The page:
WASHINGTON (AP) — For U.S. presidents, meeting the families of military personnel killed in war is about as wrenching as the presidency gets. President Donald Trump's suggestion Monday that his predecessors fell short in that duty brought a visceral reaction from those who witnessed those grieving encounters. "He's a deranged animal," Alyssa Mastromonaco, a former deputy chief of staff to President Barack Obama, tweeted about Trump. With an expletive, she called Trump's statement in the Rose Garden a lie.

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North Korea says 'a nuclear war may break out any moment'

North Korea says 'a nuclear war may break out any moment'

UNITED NATIONS (AP) — North Korea's deputy U.N. ambassador warned Monday that the situation on the Korean peninsula "has reached the touch-and-go point and a nuclear war may break out any moment." Kim In Ryong told the U.N. General Assembly's disarmament committee that North Korea is the only country in the world that has been subjected to "such an extreme and direct nuclear threat" from the United States since the 1970s — and said the country has the right to possess nuclear weapons in self-defense.

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Somalia truck bombing toll over 300, scores remain missing

Somalia truck bombing toll over 300, scores remain missing

MOGADISHU, Somalia (AP) — More than 300 people were killed in the weekend truck bombing in Somalia's capital and scores remained missing, authorities said Monday, as the fragile Horn of Africa nation reeled from one of the world's worst attacks in years. As funerals continued, the government said the death toll was expected to rise. Nearly 400 people were injured in the bombing Saturday that targeted a crowded street in Mogadishu. Somalia's government blamed the al-Qaida-linked al-Shabab, though the Islamic extremist group has not claimed responsibility for the attack. A new statement by the SITE Intelligence Group said al-Shabab posted claims of responsibility as recently as Monday for other attacks on Somali and African Union forces — but not for Saturday's blast.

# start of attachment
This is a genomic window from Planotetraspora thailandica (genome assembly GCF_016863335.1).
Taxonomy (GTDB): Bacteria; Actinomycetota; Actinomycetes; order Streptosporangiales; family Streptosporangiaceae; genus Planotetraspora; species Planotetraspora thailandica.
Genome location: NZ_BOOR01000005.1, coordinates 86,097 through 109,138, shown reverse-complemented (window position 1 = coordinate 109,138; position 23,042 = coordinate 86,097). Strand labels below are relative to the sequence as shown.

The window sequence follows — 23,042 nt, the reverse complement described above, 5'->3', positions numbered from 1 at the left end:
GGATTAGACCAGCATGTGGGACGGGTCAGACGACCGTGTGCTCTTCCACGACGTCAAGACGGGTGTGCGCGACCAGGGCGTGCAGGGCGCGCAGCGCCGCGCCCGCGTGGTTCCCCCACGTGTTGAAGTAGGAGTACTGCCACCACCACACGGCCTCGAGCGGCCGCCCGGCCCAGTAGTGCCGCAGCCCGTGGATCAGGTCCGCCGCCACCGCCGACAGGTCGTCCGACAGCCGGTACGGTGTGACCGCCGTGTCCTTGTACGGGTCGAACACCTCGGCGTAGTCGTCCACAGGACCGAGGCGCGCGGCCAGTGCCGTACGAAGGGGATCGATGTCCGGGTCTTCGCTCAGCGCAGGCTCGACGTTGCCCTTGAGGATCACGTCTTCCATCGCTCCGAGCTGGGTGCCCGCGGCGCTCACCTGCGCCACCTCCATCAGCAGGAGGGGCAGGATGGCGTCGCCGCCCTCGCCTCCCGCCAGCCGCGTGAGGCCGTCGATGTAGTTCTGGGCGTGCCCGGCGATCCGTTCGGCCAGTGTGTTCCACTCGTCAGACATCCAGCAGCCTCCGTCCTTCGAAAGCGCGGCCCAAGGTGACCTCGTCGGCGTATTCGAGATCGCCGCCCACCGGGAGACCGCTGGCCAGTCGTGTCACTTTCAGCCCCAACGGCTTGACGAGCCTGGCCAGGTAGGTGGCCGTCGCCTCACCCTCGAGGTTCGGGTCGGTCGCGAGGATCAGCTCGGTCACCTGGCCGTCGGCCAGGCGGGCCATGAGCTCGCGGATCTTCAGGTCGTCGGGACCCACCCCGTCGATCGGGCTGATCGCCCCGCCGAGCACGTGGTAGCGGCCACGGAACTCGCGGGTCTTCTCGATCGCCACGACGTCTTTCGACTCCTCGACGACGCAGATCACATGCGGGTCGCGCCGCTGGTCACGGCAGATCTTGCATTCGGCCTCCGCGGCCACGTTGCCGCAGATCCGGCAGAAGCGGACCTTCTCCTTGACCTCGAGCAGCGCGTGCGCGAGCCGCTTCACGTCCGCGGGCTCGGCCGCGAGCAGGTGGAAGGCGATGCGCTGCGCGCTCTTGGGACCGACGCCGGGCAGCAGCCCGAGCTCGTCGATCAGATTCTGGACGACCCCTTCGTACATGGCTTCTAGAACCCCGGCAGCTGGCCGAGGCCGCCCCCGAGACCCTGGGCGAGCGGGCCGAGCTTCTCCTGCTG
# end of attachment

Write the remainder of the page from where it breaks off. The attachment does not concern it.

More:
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China's Xi looks to extend power at Communist Party congress

China's Xi looks to extend power at Communist Party congress

BEIJING (AP) — Having bested his rivals, Chinese President Xi Jinping is primed to consolidate his already considerable power as the ruling Communist Party begins its twice-a-decade national congress on Wednesday. From meetings largely cloaked in secrecy, powerful players will emerge publicly in new roles, and Xi will address the nation to lay out his political and economic vision for the world's second-largest economy over the next five years. Villages will broadcast news of the congress over loudspeakers, a security crackdown has been extended and monitoring of dissidents strengthened.

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McCain condemns 'half-baked, spurious nationalism' in speech

McCain condemns 'half-baked, spurious nationalism' in speech

PHILADELPHIA (AP) — U.S. Sen. John McCain jabbed Monday night at unnamed pushers of isolationist politics, saying at his National Constitution Center Liberty Medal ceremony in Philadelphia that abandoning America's role as an international leader is "unpatriotic." The six-term Republican senator from Arizona made the remarks after receiving the award for a lifetime of service and sacrifice to the country. In addition to recalling his more than two decades of Navy service and his imprisonment in a Vietnam prisoner of war camp, McCain took a moment to go a step further than the night's other speakers, who lamented what many described as a fractured political climate.